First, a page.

‘Historic’ Blizzard Cancels 2,900 Flights, Threatens Massive Snowfall

Thursday, 07 Feb 2013 08:07 PM

 

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A “historic” winter storm that has caused more than 2, 900 U.S. flights to be scrubbed has triggered a blizzard warning in New York City and may drop more than two feet of snow on Boston, leaving thousands without power.

Snow will start early Friday in New York, where the blizzard warning begins at 6 a.m., before changing to rain or sleet. The storm may bring 12 inches (30 centimeters) of snow driven by gusts of 45 miles (72 kilometers) per hour as it lashes the city into the night, said Joe Pollina, a National Weather Service meteorologist in Upton, N.Y.

“We’re taking this storm very seriously and you should take this storm very seriously,” said Jerome Hauer, commissioner of New York’s division of Homeland Security and Emergency Services. “This is a dangerous storm with a lot of blowing snow, and very significant winds that will make travel Friday night into Saturday almost impossible.”

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The snow will probably spread through Connecticut and Rhode Island by mid-morning and reach Boston by early afternoon, said Carl Erickson, a senior meteorologist with AccuWeather in State College, Pa. The snow isn’t expected to change to rain in the New England states, which is why the accumulations will be higher, he said.

The utility company National Grid Plc expects more than 100,000 customers on Long Island to lose power, according to a statement on the Long Island Power Authority’s website.

“What we’re looking for in and around New York City is on average about a foot,” said Pollina. “Southern portions of the city, like Staten Island, may get nine inches to a foot.”

Erickson said the entire Interstate 95 corridor from New York to Maine will be covered with snow by Friday night.

Blizzard warnings stretch from Maine to New Jersey, and winter storm warnings and advisories reach south to West Virginia and west to Wisconsin. New York City’s blizzard warning is scheduled to end at 1 p.m. Saturday.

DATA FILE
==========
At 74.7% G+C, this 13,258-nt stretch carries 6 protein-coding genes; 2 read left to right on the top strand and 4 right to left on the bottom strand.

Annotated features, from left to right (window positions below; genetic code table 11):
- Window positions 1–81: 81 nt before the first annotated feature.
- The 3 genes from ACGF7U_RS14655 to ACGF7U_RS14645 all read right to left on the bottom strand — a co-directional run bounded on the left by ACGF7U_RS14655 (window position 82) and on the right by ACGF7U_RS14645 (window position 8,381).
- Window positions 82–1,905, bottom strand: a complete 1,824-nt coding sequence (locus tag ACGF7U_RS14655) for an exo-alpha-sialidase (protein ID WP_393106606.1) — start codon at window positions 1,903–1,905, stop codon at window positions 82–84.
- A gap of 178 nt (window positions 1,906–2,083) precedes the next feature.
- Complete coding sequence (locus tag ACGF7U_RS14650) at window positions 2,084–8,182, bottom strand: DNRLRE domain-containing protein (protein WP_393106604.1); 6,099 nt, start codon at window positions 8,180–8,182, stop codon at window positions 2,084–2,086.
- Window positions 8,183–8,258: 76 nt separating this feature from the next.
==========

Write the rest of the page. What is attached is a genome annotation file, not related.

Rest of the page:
The forecast nor’easter is the product of two low-pressure systems expected to merge off the coast of the U.S. and combine with arctic air pumped in via the jet stream.

In Boston, Mayor Thomas Menino canceled school across the city of 625,087 Friday and asked people to work at home.

“We have a significant storm heading this way,” Menino said at a city hall news conference. “Stay home, stay off the streets.”

The Massachusetts Bay Transit Authority, which runs the city’s buses, commuter rail and subways, will close at 3:30 p.m. Friday, according to Gov. Deval Patrick. Amtrak will end rail service out of Boston at 1:40 p.m.

“I am telling people to get where you’ve got to go around noon on Friday because from there after, everything goes downhill,” said Alan Dunham, a weather service meteorologist in Taunton, Mass. “The potential is there for this to be a historic winter storm for southern New England.”

Patrick has said he may order the state’s roads closed to make sure people stay off them.

More than 24 inches of snow are expected in Boston and Providence, R.I, according to the weather service.

“For Boston, this is going to be a top-five storm. This could come in at No. 3 all-time in records going back to the 1880s,” said Rob Carolan, owner and meteorologist of Hometown Forecast Services in Nashua, N.H. “Boston usually doesn’t see two feet of snow and it has a good chance of doing it this time around.”